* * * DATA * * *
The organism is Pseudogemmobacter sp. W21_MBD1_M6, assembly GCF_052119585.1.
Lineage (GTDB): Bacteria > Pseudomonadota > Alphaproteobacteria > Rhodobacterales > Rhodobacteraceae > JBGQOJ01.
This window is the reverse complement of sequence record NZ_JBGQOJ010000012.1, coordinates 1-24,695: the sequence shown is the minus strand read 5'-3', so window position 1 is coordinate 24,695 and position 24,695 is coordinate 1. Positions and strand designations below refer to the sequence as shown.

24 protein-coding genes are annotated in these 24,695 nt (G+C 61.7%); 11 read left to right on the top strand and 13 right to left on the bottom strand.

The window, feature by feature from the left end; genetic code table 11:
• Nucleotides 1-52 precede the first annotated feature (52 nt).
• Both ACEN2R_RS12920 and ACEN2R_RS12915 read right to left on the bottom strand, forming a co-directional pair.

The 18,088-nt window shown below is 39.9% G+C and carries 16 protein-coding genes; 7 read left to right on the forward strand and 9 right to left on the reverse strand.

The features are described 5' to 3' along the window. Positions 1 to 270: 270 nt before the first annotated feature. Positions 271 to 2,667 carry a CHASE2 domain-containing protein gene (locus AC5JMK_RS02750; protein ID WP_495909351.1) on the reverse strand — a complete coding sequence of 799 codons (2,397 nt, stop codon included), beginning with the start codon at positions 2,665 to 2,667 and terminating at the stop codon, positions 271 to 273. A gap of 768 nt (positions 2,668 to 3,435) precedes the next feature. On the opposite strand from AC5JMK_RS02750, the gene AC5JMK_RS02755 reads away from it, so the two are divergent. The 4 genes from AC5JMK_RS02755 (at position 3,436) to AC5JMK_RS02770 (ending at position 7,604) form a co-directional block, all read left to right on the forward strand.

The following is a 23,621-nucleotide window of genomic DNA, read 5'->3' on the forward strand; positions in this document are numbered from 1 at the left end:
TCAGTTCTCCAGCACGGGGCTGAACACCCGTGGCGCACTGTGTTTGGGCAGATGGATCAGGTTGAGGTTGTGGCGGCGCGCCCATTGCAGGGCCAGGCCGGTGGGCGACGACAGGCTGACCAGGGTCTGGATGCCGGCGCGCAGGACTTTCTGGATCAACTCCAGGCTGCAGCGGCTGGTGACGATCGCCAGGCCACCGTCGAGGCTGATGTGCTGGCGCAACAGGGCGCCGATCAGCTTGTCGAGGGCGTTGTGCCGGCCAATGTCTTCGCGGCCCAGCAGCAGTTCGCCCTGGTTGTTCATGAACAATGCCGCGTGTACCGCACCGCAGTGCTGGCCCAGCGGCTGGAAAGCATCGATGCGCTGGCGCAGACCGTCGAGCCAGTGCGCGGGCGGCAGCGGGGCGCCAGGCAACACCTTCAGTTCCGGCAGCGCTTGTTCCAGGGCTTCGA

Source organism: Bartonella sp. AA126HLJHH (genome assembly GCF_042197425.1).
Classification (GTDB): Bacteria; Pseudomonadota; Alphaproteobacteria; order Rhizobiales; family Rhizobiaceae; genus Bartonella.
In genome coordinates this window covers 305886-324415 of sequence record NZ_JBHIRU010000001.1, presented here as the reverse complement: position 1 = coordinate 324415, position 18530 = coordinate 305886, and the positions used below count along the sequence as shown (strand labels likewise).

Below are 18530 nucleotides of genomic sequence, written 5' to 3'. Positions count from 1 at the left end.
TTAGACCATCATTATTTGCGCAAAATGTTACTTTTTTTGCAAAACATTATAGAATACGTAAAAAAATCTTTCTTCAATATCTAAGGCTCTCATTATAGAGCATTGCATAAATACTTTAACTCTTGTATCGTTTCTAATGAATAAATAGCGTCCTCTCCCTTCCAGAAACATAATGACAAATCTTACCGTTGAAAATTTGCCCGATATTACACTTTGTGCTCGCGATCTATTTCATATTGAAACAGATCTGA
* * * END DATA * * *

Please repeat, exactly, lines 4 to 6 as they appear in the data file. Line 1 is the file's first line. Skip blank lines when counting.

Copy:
24 protein-coding genes are annotated in these 24,695 nt (G+C 61.7%); 11 read left to right on the top strand and 13 right to left on the bottom strand.

The window, feature by feature from the left end; genetic code table 11:
• Nucleotides 1-52 precede the first annotated feature (52 nt).